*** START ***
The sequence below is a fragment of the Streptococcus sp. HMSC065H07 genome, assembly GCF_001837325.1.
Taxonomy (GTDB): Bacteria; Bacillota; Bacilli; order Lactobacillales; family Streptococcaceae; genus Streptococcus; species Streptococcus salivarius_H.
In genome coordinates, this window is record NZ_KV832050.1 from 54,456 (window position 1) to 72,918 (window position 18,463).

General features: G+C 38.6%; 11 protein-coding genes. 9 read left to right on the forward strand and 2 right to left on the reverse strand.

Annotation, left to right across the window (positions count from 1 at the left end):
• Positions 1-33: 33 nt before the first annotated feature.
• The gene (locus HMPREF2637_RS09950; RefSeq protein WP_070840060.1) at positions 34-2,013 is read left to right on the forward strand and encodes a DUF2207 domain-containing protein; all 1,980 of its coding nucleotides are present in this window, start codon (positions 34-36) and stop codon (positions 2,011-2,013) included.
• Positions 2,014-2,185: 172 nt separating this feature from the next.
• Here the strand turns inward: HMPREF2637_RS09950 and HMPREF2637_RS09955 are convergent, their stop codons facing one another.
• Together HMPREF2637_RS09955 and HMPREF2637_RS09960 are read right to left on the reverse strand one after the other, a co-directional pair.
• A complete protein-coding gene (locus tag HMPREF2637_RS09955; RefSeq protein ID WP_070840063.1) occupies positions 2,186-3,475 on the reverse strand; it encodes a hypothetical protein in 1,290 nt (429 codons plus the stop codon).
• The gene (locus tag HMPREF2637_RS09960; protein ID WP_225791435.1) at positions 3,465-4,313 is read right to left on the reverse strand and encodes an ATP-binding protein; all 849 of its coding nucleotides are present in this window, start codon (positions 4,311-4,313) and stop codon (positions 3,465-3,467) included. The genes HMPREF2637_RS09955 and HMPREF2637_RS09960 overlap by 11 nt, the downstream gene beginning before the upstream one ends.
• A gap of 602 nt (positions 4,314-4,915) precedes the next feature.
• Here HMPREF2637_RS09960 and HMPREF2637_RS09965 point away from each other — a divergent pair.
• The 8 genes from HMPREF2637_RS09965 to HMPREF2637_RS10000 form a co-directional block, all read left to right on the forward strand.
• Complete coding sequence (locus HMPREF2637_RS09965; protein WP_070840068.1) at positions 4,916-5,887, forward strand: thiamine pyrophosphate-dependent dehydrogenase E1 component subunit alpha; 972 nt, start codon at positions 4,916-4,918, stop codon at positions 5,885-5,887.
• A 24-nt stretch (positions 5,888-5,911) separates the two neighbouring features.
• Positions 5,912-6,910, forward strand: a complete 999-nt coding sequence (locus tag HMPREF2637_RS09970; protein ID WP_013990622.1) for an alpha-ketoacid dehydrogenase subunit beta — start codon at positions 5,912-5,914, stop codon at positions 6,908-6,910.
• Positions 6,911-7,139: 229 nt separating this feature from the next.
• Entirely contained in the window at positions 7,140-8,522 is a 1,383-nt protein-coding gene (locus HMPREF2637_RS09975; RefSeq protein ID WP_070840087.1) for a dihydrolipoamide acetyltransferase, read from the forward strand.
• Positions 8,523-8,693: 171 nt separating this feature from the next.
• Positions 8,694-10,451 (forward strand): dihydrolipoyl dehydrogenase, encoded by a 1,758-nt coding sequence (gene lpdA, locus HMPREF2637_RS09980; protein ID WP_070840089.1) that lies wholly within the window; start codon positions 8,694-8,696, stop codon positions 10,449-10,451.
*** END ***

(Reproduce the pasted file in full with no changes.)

The sequence below is a fragment of the Streptococcus sp. HMSC065H07 genome, assembly GCF_001837325.1.
Taxonomy (GTDB): Bacteria; Bacillota; Bacilli; order Lactobacillales; family Streptococcaceae; genus Streptococcus; species Streptococcus salivarius_H.
In genome coordinates, this window is record NZ_KV832050.1 from 54,456 (window position 1) to 72,918 (window position 18,463).

General features: G+C 38.6%; 11 protein-coding genes. 9 read left to right on the forward strand and 2 right to left on the reverse strand.

Annotation, left to right across the window (positions count from 1 at the left end):
• Positions 1-33: 33 nt before the first annotated feature.
• The gene (locus HMPREF2637_RS09950; RefSeq protein WP_070840060.1) at positions 34-2,013 is read left to right on the forward strand and encodes a DUF2207 domain-containing protein; all 1,980 of its coding nucleotides are present in this window, start codon (positions 34-36) and stop codon (positions 2,011-2,013) included.
• Positions 2,014-2,185: 172 nt separating this feature from the next.
• Here the strand turns inward: HMPREF2637_RS09950 and HMPREF2637_RS09955 are convergent, their stop codons facing one another.
• Together HMPREF2637_RS09955 and HMPREF2637_RS09960 are read right to left on the reverse strand one after the other, a co-directional pair.
• A complete protein-coding gene (locus tag HMPREF2637_RS09955; RefSeq protein ID WP_070840063.1) occupies positions 2,186-3,475 on the reverse strand; it encodes a hypothetical protein in 1,290 nt (429 codons plus the stop codon).
• The gene (locus tag HMPREF2637_RS09960; protein ID WP_225791435.1) at positions 3,465-4,313 is read right to left on the reverse strand and encodes an ATP-binding protein; all 849 of its coding nucleotides are present in this window, start codon (positions 4,311-4,313) and stop codon (positions 3,465-3,467) included. The genes HMPREF2637_RS09955 and HMPREF2637_RS09960 overlap by 11 nt, the downstream gene beginning before the upstream one ends.
• A gap of 602 nt (positions 4,314-4,915) precedes the next feature.
• Here HMPREF2637_RS09960 and HMPREF2637_RS09965 point away from each other — a divergent pair.
• The 8 genes from HMPREF2637_RS09965 to HMPREF2637_RS10000 form a co-directional block, all read left to right on the forward strand.
• Complete coding sequence (locus HMPREF2637_RS09965; protein WP_070840068.1) at positions 4,916-5,887, forward strand: thiamine pyrophosphate-dependent dehydrogenase E1 component subunit alpha; 972 nt, start codon at positions 4,916-4,918, stop codon at positions 5,885-5,887.
• A 24-nt stretch (positions 5,888-5,911) separates the two neighbouring features.
• Positions 5,912-6,910, forward strand: a complete 999-nt coding sequence (locus tag HMPREF2637_RS09970; protein ID WP_013990622.1) for an alpha-ketoacid dehydrogenase subunit beta — start codon at positions 5,912-5,914, stop codon at positions 6,908-6,910.
• Positions 6,911-7,139: 229 nt separating this feature from the next.
• Entirely contained in the window at positions 7,140-8,522 is a 1,383-nt protein-coding gene (locus HMPREF2637_RS09975; RefSeq protein ID WP_070840087.1) for a dihydrolipoamide acetyltransferase, read from the forward strand.
• Positions 8,523-8,693: 171 nt separating this feature from the next.
• Positions 8,694-10,451 (forward strand): dihydrolipoyl dehydrogenase, encoded by a 1,758-nt coding sequence (gene lpdA, locus HMPREF2637_RS09980; protein ID WP_070840089.1) that lies wholly within the window; start codon positions 8,694-8,696, stop codon positions 10,449-10,451.